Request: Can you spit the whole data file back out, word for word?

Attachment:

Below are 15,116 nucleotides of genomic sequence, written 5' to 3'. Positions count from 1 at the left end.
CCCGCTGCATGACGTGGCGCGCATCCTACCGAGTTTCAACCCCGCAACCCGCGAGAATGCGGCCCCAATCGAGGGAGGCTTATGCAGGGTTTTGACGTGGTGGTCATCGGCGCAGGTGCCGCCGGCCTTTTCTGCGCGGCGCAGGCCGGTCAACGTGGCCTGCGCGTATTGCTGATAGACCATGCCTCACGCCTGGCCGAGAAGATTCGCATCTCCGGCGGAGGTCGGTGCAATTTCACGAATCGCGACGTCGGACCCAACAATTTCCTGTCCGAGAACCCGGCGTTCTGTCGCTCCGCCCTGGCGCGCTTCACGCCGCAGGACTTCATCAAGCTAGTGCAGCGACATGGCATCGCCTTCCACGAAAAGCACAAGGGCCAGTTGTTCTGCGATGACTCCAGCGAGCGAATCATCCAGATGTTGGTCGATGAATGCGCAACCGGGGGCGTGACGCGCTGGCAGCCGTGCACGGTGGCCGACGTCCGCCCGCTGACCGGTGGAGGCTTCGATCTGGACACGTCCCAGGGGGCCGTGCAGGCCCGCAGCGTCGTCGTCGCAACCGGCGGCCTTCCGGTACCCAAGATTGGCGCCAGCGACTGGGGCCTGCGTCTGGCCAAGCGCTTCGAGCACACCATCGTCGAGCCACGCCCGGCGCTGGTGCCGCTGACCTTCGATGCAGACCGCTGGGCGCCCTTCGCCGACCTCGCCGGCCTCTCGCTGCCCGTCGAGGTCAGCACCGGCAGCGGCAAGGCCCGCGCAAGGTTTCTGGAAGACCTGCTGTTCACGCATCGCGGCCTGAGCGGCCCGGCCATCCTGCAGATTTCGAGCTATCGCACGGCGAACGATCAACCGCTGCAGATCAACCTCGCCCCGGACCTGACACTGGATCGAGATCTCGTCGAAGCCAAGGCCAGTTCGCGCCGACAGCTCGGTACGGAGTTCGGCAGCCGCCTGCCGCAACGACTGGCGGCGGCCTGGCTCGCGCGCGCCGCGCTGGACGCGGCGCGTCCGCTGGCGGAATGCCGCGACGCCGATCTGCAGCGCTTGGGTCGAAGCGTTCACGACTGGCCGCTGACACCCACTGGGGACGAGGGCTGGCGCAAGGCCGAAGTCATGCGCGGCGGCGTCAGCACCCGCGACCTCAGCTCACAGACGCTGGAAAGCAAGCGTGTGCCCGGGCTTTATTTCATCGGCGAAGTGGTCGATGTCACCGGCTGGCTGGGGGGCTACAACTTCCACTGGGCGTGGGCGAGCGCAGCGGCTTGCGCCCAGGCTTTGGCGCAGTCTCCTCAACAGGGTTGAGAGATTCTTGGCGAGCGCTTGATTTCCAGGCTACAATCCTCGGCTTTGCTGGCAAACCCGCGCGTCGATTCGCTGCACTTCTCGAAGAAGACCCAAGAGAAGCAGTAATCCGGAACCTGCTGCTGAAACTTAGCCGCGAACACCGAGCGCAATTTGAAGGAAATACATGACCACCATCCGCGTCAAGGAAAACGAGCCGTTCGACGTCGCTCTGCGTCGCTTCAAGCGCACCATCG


Below are 15,116 nucleotides of genomic sequence, written 5' to 3'. Positions count from 1 at the left end.
CCCGCTGCATGACGTGGCGCGCATCCTACCGAGTTTCAACCCCGCAACCCGCGAGAATGCGGCCCCAATCGAGGGAGGCTTATGCAGGGTTTTGACGTGGTGGTCATCGGCGCAGGTGCCGCCGGCCTTTTCTGCGCGGCGCAGGCCGGTCAACGTGGCCTGCGCGTATTGCTGATAGACCATGCCTCACGCCTGGCCGAGAAGATTCGCATCTCCGGCGGAGGTCGGTGCAATTTCACGAATCGCGACGTCGGACCCAACAATTTCCTGTCCGAGAACCCGGCGTTCTGTCGCTCCGCCCTGGCGCGCTTCACGCCGCAGGACTTCATCAAGCTAGTGCAGCGACATGGCATCGCCTTCCACGAAAAGCACAAGGGCCAGTTGTTCTGCGATGACTCCAGCGAGCGAATCATCCAGATGTTGGTCGATGAATGCGCAACCGGGGGCGTGACGCGCTGGCAGCCGTGCACGGTGGCCGACGTCCGCCCGCTGACCGGTGGAGGCTTCGATCTGGACACGTCCCAGGGGGCCGTGCAGGCCCGCAGCGTCGTCGTCGCAACCGGCGGCCTTCCGGTACCCAAGATTGGCGCCAGCGACTGGGGCCTGCGTCTGGCCAAGCGCTTCGAGCACACCATCGTCGAGCCACGCCCGGCGCTGGTGCCGCTGACCTTCGATGCAGACCGCTGGGCGCCCTTCGCCGACCTCGCCGGCCTCTCGCTGCCCGTCGAGGTCAGCACCGGCAGCGGCAAGGCCCGCGCAAGGTTTCTGGAAGACCTGCTGTTCACGCATCGCGGCCTGAGCGGCCCGGCCATCCTGCAGATTTCGAGCTATCGCACGGCGAACGATCAACCGCTGCAGATCAACCTCGCCCCGGACCTGACACTGGATCGAGATCTCGTCGAAGCCAAGGCCAGTTCGCGCCGACAGCTCGGTACGGAGTTCGGCAGCCGCCTGCCGCAACGACTGGCGGCGGCCTGGCTCGCGCGCGCCGCGCTGGACGCGGCGCGTCCGCTGGCGGAATGCCGCGACGCCGATCTGCAGCGCTTGGGTCGAAGCGTTCACGACTGGCCGCTGACACCCACTGGGGACGAGGGCTGGCGCAAGGCCGAAGTCATGCGCGGCGGCGTCAGCACCCGCGACCTCAGCTCACAGACGCTGGAAAGCAAGCGTGTGCCCGGGCTTTATTTCATCGGCGAAGTGGTCGATGTCACCGGCTGGCTGGGGGGCTACAACTTCCACTGGGCGTGGGCGAGCGCAGCGGCTTGCGCCCAGGCTTTGGCGCAGTCTCCTCAACAGGGTTGAGAGATTCTTGGCGAGCGCTTGATTTCCAGGCTACAATCCTCGGCTTTGCTGGCAAACCCGCGCGTCGATTCGCTGCACTTCTCGAAGAAGACCCAAGAGAAGCAGTAATCCGGAACCTGCTGCTGAAACTTAGCCGCGAACACCGAGCGCAATTTGAAGGAAATACATGACCACCATCCGCGTCAAGGAAAACGAGCCGTTCGACGTCGCTCTGCGTCGCTTCAAGCGCACCATCG